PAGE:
Natural Resources Obtained from the Ocean Floor

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  • 0:02 Using the Ocean Floor
  • 0:50 Why Turn to the Ocean…
  • 1:39 Oil and Gas
  • 2:45 Salt and Sand
  • 3:33 Rare Minerals
  • 4:46 Lesson Summary
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Lesson Transcript
Instructor: Kevin Newton

Kevin has edited encyclopedias, taught middle and high school history, and has a master's degree in Islamic law.

Rising prices of oil and gold and increased demand for steel ingredients like cobalt and manganese all point to a resource shortage. So, how do we handle that? Simple - we are beginning to look at the oceans for answers.

Using the Ocean Floor

Humanity has been utilizing the resources provided by bodies of water literally since the beginning of our time on this planet. From using water as a source of food to a source of transportation, it's impossible to understate the importance of this resource to our world.

However, in the past few years, that relationship has begun to change. For centuries, the story was more about what was in the water rather than what was under the water. Yet, as we continue to have a higher and higher demand for natural resources, it is clear that humanity will have to begin to look below the waves for new sources of materials. In this lesson, we'll answer the question of 'Why now?' and take a look at how we are extracting these valuable resources.

Why Turn to the Ocean Floor Now?

Like I said, it's only really been in the last few decades or so that we've started to look underwater for resources. Why is that? Certainly, no resource fairy godmother suddenly waved her wand and made the required materials magically appear. Far from it. Instead, the cost of extracting these materials has finally come down.

Think about it like this. Let's say that the newest smartphone just came out, and you want it. The problem is that it is a thousand bucks! Do you really think you are going to get it? No, chances are you have to wait for the price to come down. That's what has happened with resources under the water - only recently has the price of getting these resources come down far enough to make it viable to extract them. After all, it's pointless to spend more money to get resources than you would make selling them, right?

Oil and Gas

Two hundred years ago, oil and gas were waste products that, when they did naturally occur, were often burned off to the amusement of tourists as sideshows with names like Hell's Gates. In some places, however, natural gas found a more holy use, namely as a source for the eternal flames of Zoroastrians.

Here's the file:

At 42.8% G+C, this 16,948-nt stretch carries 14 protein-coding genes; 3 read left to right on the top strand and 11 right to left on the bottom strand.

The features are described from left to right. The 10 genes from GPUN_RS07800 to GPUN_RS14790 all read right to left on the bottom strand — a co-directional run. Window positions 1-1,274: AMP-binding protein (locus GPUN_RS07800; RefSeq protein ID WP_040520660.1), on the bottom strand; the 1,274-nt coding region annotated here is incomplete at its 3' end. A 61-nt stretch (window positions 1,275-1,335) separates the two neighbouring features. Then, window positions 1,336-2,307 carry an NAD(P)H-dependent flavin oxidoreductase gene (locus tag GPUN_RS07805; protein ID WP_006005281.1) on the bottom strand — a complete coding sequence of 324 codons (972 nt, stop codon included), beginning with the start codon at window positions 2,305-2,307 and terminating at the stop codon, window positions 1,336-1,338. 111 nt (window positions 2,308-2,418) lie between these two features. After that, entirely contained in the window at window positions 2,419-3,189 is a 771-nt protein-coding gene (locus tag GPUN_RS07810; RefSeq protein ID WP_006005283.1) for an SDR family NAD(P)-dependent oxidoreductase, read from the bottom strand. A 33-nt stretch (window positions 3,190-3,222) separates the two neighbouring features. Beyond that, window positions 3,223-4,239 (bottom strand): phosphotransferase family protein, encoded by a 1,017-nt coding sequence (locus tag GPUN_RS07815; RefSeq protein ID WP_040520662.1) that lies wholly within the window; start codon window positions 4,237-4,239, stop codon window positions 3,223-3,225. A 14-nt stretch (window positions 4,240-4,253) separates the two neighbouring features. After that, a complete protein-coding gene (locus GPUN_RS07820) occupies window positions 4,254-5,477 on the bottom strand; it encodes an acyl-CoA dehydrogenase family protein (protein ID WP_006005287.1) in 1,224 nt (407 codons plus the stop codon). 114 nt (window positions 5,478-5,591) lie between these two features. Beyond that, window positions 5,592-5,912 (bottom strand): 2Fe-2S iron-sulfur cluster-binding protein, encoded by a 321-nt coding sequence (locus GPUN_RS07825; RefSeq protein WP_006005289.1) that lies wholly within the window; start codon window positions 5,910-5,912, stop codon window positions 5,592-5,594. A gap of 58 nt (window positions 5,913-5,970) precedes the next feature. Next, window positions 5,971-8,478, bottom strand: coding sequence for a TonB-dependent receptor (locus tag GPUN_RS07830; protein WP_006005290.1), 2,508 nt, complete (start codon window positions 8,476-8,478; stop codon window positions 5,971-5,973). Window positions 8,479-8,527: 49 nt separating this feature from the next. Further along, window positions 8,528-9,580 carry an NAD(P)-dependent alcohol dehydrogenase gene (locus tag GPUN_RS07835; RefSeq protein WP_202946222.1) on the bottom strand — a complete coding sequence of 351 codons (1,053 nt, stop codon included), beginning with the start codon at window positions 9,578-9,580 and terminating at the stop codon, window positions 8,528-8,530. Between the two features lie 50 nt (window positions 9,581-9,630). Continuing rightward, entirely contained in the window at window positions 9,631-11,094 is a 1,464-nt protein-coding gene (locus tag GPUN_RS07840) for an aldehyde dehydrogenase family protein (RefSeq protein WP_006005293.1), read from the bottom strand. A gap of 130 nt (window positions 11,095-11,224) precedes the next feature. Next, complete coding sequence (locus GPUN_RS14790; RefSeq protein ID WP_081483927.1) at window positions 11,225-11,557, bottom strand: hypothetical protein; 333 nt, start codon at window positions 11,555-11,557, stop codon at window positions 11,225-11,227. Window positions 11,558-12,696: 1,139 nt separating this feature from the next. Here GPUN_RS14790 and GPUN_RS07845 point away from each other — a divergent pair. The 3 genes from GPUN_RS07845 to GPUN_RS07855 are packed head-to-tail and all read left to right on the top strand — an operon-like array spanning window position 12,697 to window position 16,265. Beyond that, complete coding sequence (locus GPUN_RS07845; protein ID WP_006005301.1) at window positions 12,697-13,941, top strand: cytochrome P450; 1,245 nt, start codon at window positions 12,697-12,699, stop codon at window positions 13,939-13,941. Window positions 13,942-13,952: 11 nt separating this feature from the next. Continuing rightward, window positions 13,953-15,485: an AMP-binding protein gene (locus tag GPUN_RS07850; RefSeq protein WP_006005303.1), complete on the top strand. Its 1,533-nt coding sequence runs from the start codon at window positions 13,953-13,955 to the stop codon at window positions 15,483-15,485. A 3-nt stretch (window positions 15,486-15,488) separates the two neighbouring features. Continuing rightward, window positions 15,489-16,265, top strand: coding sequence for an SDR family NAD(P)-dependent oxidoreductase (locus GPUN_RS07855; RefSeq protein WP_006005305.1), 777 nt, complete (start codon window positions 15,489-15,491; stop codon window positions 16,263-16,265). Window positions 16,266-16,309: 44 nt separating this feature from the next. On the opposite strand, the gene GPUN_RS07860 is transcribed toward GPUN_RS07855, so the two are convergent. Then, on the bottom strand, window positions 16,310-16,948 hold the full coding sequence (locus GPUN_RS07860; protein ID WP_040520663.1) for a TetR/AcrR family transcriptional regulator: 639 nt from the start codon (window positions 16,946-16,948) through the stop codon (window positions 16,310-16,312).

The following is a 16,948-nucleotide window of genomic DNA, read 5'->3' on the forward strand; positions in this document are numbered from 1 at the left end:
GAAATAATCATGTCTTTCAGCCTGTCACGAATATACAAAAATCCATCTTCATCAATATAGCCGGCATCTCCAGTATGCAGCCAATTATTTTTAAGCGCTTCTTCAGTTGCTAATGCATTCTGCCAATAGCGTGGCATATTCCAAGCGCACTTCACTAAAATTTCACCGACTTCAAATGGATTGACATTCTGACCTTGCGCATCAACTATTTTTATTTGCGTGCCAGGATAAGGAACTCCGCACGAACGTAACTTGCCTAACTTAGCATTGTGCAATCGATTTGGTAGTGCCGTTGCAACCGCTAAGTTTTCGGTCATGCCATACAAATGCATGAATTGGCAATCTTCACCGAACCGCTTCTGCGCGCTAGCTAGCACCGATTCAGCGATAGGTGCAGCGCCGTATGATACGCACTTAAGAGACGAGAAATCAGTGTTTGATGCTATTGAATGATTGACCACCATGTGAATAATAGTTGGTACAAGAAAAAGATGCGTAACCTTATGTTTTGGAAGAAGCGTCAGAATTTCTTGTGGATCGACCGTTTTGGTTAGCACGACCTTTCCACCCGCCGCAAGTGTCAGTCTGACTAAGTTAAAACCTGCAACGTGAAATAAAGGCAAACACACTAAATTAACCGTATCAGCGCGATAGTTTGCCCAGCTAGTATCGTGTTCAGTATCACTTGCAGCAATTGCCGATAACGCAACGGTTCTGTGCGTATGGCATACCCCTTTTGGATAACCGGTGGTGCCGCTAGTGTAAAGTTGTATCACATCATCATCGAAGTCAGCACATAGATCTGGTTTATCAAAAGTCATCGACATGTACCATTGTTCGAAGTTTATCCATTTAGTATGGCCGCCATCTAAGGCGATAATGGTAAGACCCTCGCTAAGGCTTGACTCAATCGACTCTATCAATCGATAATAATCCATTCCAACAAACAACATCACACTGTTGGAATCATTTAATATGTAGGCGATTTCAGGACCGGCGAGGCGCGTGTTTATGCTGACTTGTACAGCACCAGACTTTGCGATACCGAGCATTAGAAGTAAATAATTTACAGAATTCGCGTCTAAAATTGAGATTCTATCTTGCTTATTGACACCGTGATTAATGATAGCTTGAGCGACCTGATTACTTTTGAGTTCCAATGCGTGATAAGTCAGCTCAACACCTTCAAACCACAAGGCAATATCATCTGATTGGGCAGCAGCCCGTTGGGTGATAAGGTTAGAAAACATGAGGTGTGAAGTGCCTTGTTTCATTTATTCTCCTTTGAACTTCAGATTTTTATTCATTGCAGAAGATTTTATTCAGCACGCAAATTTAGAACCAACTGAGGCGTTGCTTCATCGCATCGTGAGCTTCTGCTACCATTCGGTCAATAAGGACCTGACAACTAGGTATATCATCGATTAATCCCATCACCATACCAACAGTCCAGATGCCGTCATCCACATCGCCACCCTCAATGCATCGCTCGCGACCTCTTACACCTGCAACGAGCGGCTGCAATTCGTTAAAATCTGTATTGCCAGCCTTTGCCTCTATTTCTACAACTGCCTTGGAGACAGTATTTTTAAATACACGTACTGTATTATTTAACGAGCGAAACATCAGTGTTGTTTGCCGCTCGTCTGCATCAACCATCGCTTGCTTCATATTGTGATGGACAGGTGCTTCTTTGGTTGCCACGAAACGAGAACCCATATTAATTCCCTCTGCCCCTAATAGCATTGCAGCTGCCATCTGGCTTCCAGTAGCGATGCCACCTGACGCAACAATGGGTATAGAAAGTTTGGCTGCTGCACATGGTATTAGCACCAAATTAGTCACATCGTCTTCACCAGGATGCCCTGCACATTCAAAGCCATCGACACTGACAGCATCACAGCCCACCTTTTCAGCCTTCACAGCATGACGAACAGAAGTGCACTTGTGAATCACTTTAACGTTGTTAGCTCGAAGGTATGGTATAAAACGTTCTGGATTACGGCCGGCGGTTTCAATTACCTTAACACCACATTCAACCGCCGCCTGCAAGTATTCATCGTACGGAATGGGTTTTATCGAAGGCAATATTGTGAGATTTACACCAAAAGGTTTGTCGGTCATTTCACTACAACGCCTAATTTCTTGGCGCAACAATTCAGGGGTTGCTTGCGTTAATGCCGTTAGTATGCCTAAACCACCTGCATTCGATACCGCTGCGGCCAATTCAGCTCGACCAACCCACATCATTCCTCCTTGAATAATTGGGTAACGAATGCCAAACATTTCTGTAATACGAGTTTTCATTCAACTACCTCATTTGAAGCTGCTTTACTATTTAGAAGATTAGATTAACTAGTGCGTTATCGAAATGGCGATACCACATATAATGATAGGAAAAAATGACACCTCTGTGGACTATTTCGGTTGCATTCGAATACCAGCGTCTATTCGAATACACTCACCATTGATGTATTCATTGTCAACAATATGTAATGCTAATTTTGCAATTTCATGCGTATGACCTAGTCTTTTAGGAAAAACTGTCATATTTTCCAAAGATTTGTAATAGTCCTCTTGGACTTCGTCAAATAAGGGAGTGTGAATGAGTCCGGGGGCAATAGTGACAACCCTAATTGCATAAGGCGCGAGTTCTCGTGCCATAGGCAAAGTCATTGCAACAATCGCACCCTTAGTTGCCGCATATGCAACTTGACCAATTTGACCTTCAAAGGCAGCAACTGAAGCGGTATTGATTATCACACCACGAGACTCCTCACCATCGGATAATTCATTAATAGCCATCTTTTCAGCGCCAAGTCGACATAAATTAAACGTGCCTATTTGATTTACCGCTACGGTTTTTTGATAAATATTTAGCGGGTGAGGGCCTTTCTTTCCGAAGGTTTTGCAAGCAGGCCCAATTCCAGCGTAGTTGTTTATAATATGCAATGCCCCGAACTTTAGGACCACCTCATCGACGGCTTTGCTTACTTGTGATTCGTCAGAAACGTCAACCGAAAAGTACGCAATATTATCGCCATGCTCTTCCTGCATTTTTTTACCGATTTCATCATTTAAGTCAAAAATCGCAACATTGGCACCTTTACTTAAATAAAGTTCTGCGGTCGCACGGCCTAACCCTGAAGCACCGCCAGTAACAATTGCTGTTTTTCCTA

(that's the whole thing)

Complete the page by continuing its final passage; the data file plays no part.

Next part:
Nowadays, it's safe to say that the global economy depends upon the production of both oil and gas, and much of that production is happening on offshore platforms. In fact, it is estimated that as much as 30% of the world's oil comes from offshore platforms, which allow oil and gas drilling to occur over water as opposed to over land.

While every platform is different according to the local geography, the basic theme is still the same. The platform itself provides a base from which drilling can occur. The oil and gas are put into storage tanks, transferred immediately to tankers, or even piped straight to shore. In any event, much of the activity goes on hundreds, or even thousands, of feet under the waves.

Salt and Sand

Offshore platforms are a relatively new way of extracting minerals from the ocean floor. Certain other methods have been around for ages. The most obvious of these is salt mining. Salt is necessary for life, and even early cultures made heavy use of it to preserve meat. Salt used to be very valuable, which made areas with easy access to the stuff very wealthy. That meant that any coastal town worth its salt would have a way to evaporate water from shallow pools to leave only salt behind.

Salt wasn't the only material, however. Sand has long been useful as an ingredient in concrete, going back to the Roman Empire. Additionally, pearls must be extracted from the ocean floor, where they grow inside of oysters. Both of these would be gathered from the seabed.

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